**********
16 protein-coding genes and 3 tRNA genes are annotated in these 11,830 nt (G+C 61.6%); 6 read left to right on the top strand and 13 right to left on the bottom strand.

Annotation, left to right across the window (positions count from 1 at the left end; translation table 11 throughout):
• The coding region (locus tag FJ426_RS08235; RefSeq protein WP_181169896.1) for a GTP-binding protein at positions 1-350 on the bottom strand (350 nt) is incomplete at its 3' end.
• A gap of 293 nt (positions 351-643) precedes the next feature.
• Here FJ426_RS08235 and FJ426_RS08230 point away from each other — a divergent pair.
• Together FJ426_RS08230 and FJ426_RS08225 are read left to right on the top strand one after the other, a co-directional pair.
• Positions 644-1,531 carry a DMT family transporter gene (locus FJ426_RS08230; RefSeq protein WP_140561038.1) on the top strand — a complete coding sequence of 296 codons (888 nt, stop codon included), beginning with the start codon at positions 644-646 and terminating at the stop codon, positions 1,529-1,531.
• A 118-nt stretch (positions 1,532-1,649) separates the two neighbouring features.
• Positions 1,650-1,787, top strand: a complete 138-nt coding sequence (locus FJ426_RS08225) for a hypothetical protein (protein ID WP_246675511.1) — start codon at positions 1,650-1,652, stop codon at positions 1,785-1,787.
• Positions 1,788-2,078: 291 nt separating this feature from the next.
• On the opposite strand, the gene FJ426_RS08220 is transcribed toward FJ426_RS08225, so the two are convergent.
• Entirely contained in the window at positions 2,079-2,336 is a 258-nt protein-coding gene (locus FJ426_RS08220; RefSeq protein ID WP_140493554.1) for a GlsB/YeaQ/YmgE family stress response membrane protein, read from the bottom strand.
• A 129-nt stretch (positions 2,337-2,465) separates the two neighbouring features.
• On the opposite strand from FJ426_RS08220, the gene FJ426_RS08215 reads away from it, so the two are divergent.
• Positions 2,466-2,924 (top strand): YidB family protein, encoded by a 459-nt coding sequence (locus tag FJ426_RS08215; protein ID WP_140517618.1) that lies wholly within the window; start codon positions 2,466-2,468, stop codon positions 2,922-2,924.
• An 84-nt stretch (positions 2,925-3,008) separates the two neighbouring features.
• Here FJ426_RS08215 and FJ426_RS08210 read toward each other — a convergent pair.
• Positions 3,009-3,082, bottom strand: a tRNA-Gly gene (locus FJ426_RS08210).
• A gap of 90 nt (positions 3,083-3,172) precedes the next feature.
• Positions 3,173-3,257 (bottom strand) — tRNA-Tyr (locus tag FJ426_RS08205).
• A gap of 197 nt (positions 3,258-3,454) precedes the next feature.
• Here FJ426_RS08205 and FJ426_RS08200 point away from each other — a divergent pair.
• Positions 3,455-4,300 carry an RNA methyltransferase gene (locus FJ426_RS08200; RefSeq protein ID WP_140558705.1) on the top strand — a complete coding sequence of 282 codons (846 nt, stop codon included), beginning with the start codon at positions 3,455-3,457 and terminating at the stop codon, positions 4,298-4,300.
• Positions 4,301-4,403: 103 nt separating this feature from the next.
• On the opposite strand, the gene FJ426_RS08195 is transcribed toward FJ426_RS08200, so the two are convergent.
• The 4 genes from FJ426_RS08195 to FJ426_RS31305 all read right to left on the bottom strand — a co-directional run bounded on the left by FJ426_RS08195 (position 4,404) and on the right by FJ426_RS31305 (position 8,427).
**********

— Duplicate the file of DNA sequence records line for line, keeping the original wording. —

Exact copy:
16 protein-coding genes and 3 tRNA genes are annotated in these 11,830 nt (G+C 61.6%); 6 read left to right on the top strand and 13 right to left on the bottom strand.

Annotation, left to right across the window (positions count from 1 at the left end; translation table 11 throughout):
• The coding region (locus tag FJ426_RS08235; RefSeq protein WP_181169896.1) for a GTP-binding protein at positions 1-350 on the bottom strand (350 nt) is incomplete at its 3' end.
• A gap of 293 nt (positions 351-643) precedes the next feature.
• Here FJ426_RS08235 and FJ426_RS08230 point away from each other — a divergent pair.
• Together FJ426_RS08230 and FJ426_RS08225 are read left to right on the top strand one after the other, a co-directional pair.
• Positions 644-1,531 carry a DMT family transporter gene (locus FJ426_RS08230; RefSeq protein WP_140561038.1) on the top strand — a complete coding sequence of 296 codons (888 nt, stop codon included), beginning with the start codon at positions 644-646 and terminating at the stop codon, positions 1,529-1,531.
• A 118-nt stretch (positions 1,532-1,649) separates the two neighbouring features.
• Positions 1,650-1,787, top strand: a complete 138-nt coding sequence (locus FJ426_RS08225) for a hypothetical protein (protein ID WP_246675511.1) — start codon at positions 1,650-1,652, stop codon at positions 1,785-1,787.
• Positions 1,788-2,078: 291 nt separating this feature from the next.
• On the opposite strand, the gene FJ426_RS08220 is transcribed toward FJ426_RS08225, so the two are convergent.
• Entirely contained in the window at positions 2,079-2,336 is a 258-nt protein-coding gene (locus FJ426_RS08220; RefSeq protein ID WP_140493554.1) for a GlsB/YeaQ/YmgE family stress response membrane protein, read from the bottom strand.
• A 129-nt stretch (positions 2,337-2,465) separates the two neighbouring features.
• On the opposite strand from FJ426_RS08220, the gene FJ426_RS08215 reads away from it, so the two are divergent.
• Positions 2,466-2,924 (top strand): YidB family protein, encoded by a 459-nt coding sequence (locus tag FJ426_RS08215; protein ID WP_140517618.1) that lies wholly within the window; start codon positions 2,466-2,468, stop codon positions 2,922-2,924.
• An 84-nt stretch (positions 2,925-3,008) separates the two neighbouring features.
• Here FJ426_RS08215 and FJ426_RS08210 read toward each other — a convergent pair.
• Positions 3,009-3,082, bottom strand: a tRNA-Gly gene (locus FJ426_RS08210).
• A gap of 90 nt (positions 3,083-3,172) precedes the next feature.
• Positions 3,173-3,257 (bottom strand) — tRNA-Tyr (locus tag FJ426_RS08205).
• A gap of 197 nt (positions 3,258-3,454) precedes the next feature.
• Here FJ426_RS08205 and FJ426_RS08200 point away from each other — a divergent pair.
• Positions 3,455-4,300 carry an RNA methyltransferase gene (locus FJ426_RS08200; RefSeq protein ID WP_140558705.1) on the top strand — a complete coding sequence of 282 codons (846 nt, stop codon included), beginning with the start codon at positions 3,455-3,457 and terminating at the stop codon, positions 4,298-4,300.
• Positions 4,301-4,403: 103 nt separating this feature from the next.
• On the opposite strand, the gene FJ426_RS08195 is transcribed toward FJ426_RS08200, so the two are convergent.
• The 4 genes from FJ426_RS08195 to FJ426_RS31305 all read right to left on the bottom strand — a co-directional run bounded on the left by FJ426_RS08195 (position 4,404) and on the right by FJ426_RS31305 (position 8,427).